Scott Stringer wants to triple affordable housing, declares ‘war on poverty’

Saying he’s out to “declare a real war on poverty,” city Comptroller Scott Stringer on Thursday called on the city to triple the number of new affordable apartments set aside for the homeless.

He said 15 percent of the city’s affordable home construction program should go to the homeless, compared to the 5 percent now reserved by Mayor de Blasio.

The mayor previously rejected demands that he increase the allotment for the homeless to 10 percent.

But the comptroller argued his proposal would help not only the homeless, but the poorest New Yorkers.

“Today we declare a real war on poverty,” said Stringer, who is widely considered a mayoral contender in 2021.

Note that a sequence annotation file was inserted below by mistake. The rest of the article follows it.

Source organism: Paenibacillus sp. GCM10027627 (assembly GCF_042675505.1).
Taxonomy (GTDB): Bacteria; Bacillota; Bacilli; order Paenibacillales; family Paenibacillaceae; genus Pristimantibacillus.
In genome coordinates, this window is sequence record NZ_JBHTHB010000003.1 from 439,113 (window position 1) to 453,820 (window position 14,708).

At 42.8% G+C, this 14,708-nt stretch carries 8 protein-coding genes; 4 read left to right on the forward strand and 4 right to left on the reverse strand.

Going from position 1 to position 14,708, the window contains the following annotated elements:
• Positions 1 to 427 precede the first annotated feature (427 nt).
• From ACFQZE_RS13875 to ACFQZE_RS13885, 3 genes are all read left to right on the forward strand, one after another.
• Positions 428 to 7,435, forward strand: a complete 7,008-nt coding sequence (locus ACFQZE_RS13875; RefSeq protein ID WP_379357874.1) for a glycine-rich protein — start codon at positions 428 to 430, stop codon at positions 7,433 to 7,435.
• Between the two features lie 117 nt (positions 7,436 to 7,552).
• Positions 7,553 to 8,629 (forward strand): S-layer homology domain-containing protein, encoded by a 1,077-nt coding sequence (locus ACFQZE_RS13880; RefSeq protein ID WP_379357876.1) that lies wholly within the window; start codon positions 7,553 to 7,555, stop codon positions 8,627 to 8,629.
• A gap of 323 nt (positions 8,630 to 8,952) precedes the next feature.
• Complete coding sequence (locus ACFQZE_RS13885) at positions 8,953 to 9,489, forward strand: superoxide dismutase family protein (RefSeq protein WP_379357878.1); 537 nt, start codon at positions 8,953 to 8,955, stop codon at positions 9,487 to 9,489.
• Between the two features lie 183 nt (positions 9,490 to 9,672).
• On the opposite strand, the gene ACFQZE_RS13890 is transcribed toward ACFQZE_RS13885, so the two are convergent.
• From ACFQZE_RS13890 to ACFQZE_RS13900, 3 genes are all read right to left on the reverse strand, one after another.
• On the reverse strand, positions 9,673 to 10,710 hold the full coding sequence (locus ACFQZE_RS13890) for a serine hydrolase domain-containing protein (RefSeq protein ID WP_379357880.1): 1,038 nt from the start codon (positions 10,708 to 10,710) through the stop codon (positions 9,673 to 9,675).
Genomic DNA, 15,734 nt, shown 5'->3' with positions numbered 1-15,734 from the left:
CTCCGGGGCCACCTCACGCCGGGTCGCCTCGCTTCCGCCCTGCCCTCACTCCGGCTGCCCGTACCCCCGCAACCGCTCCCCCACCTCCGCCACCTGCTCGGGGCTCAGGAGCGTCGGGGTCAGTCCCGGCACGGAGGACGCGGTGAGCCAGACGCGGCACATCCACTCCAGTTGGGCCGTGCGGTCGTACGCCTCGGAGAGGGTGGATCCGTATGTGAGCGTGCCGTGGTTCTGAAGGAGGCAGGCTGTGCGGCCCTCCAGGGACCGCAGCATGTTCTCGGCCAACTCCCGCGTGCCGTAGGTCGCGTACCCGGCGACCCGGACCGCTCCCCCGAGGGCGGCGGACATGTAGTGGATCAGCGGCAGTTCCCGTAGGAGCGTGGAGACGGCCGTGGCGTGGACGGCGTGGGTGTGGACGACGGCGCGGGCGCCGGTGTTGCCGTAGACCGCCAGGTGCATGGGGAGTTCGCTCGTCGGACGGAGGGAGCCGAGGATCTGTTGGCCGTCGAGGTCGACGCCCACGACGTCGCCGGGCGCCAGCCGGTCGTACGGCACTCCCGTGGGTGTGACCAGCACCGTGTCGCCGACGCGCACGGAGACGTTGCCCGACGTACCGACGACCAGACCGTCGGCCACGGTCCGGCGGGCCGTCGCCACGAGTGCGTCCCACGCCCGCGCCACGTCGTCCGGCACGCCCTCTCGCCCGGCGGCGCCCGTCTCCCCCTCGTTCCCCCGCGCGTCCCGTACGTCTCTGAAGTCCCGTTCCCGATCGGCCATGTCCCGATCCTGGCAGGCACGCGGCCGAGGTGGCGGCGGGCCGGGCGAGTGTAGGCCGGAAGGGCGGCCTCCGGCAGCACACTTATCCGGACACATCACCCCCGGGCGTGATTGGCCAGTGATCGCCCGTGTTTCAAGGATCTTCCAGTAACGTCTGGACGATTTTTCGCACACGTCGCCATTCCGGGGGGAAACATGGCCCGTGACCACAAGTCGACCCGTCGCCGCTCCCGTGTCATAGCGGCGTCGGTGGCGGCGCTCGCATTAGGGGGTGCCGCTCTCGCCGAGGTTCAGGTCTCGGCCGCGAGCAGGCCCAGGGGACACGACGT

However, his report largely dodged questions about the larger housing crisis gripping the city.

Half-a-million people have moved into the five boroughs over the last decade, but the city only built 100,000 new apartments.

That has fueled gentrification sweeping across once-working class parts of Brooklyn and Queens as wealthy new arrivals compete with longtime residents for housing.

Instead, Stringer wants to spending an additional $370 million a year to build housing for poor and low-income New Yorkers, while providing $125 million in new rent subsidies.

The revenue would be raised by replacing several city and state mortgage and real estate transfer taxes with a new levy that increases with the sales price.

The new tax would wipe out one major benefit enjoyed by wealthy home buyers — they don’t currently pay the city/state mortgage recording tax if their purchase is all cash.

Stringer pointed out that 80 percent of all condo sales above $5 million in Manhattan closed without mortgages.

Albany would have to approve any changes.

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